Advances in treating heart disease have made big news with the vice president's condition. But not every patient is treated so successfully: Nearly 600 Americans die every year waiting for a new heart because they are in scarce supply. As many as 100,000 Americans need one.
Now, there's an experimental device being tested to buy patients' time. It's a tiny pump, called the DeBakey ventricular device (VAD).
This device saved one young man in New Jersey. Two years ago, Kendall Johnson, then 18, was overcome by chest pains and shortness of breath. Doctors diagnosed him with a serious congenital heart ailment called dilated cardiomyopathy. They prescribed medications and even implanted an internal defibrillator, just like the vice president's.
But in early may, Kendell's heart swelled to twice its normal size, pumping so slowly that he passed out.
"He was basically near death," says Daniel Goldstein, the surgical director of heart transplantation at Newark Beth Israel Hospital. He knew Kendell needed a new heart, but understood that it could take months to get one.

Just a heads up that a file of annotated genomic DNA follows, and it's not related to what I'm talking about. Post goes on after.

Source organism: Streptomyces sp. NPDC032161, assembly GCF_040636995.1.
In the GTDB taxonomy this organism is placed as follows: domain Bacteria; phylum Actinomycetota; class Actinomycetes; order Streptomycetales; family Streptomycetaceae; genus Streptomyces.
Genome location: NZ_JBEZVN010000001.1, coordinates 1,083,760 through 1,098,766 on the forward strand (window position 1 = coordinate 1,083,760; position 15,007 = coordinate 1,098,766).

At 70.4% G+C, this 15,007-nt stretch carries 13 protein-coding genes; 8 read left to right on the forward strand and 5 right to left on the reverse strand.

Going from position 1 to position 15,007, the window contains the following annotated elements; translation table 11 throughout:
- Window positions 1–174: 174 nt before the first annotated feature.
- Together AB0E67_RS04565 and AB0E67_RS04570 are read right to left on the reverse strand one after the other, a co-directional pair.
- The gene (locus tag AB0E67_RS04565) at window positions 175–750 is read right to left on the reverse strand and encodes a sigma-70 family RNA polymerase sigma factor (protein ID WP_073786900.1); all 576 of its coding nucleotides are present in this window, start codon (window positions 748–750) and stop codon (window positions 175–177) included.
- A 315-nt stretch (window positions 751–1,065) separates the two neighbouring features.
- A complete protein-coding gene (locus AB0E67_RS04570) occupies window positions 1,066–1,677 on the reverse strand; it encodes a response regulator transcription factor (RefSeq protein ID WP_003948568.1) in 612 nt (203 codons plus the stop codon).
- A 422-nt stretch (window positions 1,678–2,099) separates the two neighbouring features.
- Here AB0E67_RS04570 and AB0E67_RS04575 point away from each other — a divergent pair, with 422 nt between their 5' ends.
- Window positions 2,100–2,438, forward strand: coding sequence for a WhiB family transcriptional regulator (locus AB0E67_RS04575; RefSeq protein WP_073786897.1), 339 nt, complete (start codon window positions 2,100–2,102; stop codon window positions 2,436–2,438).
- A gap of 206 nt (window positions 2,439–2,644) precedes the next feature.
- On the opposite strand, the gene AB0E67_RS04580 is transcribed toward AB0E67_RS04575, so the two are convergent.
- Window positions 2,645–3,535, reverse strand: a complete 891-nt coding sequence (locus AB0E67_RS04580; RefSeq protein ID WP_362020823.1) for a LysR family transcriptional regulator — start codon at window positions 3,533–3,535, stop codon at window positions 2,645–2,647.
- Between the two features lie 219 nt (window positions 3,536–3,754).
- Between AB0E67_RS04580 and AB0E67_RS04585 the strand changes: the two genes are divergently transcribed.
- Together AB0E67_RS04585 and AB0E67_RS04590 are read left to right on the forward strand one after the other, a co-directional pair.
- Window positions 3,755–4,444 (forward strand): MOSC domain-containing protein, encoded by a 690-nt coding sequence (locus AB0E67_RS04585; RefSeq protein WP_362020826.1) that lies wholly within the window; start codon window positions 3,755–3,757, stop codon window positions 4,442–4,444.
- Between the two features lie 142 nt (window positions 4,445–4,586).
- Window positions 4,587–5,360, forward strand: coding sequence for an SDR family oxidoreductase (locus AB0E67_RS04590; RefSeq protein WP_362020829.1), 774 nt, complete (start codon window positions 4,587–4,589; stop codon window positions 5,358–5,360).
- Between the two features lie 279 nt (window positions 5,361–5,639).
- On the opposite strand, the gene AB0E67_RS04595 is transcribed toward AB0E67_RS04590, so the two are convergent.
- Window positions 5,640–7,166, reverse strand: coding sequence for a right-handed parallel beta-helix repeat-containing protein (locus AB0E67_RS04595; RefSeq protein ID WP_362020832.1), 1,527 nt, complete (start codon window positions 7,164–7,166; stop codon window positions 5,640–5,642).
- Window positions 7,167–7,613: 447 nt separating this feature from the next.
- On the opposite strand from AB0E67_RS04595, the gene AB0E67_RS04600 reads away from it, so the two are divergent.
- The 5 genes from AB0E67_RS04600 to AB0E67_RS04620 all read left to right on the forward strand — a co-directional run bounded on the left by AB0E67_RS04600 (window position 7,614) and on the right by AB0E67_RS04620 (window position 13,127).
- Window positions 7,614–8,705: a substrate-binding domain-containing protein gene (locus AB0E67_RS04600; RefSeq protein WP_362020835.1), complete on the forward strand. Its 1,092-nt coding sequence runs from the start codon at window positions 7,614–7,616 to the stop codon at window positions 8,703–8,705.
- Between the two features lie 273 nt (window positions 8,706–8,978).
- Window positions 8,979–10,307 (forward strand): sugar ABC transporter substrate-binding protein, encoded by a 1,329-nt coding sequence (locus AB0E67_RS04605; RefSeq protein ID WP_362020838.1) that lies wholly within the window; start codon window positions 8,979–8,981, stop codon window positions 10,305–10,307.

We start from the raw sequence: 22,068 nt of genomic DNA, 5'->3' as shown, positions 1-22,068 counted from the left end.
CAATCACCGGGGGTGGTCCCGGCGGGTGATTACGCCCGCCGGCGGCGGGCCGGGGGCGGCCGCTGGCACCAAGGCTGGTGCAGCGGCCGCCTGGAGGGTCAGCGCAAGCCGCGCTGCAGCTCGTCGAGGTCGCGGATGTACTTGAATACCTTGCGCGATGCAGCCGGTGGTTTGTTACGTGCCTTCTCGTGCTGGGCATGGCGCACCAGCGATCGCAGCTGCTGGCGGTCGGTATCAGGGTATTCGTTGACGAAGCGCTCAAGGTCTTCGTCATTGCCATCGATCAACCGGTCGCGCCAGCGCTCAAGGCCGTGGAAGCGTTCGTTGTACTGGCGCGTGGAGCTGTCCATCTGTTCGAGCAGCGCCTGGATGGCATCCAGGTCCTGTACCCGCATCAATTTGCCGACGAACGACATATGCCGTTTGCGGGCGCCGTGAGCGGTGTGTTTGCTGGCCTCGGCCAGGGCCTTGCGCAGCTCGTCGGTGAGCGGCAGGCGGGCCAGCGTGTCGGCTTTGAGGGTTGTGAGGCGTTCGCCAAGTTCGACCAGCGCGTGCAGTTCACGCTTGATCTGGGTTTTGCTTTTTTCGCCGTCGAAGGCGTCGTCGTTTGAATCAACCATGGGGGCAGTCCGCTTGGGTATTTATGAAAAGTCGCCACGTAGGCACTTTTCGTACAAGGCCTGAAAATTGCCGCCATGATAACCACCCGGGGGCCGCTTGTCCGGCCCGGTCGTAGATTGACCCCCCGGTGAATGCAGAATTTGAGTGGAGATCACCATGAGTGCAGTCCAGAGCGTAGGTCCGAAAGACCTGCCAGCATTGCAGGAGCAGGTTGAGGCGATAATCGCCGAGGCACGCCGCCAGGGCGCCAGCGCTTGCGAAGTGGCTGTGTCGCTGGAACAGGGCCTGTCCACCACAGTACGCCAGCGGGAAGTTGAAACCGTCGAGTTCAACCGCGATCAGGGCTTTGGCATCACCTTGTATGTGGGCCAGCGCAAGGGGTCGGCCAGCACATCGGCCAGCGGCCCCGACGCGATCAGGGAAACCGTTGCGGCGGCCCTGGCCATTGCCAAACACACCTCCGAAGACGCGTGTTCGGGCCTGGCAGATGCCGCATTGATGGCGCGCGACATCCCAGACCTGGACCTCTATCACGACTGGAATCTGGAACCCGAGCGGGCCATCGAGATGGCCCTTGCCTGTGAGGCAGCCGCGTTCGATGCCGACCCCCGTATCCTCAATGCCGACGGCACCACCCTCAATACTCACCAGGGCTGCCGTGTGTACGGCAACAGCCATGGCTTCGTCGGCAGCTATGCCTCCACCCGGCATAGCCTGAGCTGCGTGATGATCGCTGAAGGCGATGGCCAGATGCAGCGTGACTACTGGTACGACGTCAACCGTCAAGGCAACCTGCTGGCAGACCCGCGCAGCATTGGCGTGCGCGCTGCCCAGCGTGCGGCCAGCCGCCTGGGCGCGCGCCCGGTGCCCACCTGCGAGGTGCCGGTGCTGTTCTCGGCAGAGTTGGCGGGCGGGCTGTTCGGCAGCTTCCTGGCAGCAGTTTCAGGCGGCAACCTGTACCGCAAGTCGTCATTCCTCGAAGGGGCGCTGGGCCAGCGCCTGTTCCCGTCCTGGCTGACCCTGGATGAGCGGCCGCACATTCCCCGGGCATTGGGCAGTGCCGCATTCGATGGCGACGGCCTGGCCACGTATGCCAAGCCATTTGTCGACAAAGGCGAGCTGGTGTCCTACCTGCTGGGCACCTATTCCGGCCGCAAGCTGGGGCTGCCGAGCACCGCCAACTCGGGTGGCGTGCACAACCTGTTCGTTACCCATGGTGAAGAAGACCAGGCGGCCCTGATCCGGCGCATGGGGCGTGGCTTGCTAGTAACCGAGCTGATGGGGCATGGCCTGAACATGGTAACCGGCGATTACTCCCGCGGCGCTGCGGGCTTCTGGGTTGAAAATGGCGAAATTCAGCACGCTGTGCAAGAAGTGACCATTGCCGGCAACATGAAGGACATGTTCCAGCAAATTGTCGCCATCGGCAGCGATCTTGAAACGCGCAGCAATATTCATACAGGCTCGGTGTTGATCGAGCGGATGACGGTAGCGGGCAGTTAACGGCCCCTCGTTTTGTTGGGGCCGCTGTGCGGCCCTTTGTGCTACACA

The VAD bought precious time for Kendell.
"The operation went very smoothly," Goldstein tells CBS2's Paul Moniz. "We had his breathing tube removed the following morning. He was in bed within 22 to 28 hours."
The noiseless device, now in clinical trials, is the brainchild of famed heart surgeon Michael DeBakey and NASA engineers.
The VAD's continuous-flow pump uses the same technology that pushes fuel through rockets and is potentially a vast improvement over the large device currently in use.
"The audience can tell from miles away that this is a heavy device," Goldstein says. "[It] weighs 3 to 3 1/2 pounds. [The VAD] weighs just a few ounces."
Size is important because the first-generation device does not fit in many patients, including most women, children, and those who have a thin frame, like Kendell. That increases the likelihood that they will die.
When Goldstein tried to install the larger device in Kendall and it did not fit, he scrambled to get the experimental one.
"We got an emergency application in," he says. "The device was shipped in 48 hours."
Nurses and the entire surgical team had to be trained in 48 hours, too. Kendell became the 11th person in the United States to have the VAD. Sixteen days later, he received a new heart. He even attended his senior prom.
Kendell still takes more than 30 pills a day to prevent infection and organ rejection, but he is determined to recover. He plans to attend college in the future and wants to become an accountant.
As for his medical future, his doctor says he may need another heart transplant down the line, but hopefully by that time, new devices, including an artificial heart, will be more widely available.
The longest anyone has lived with the VAD device is 9 months.
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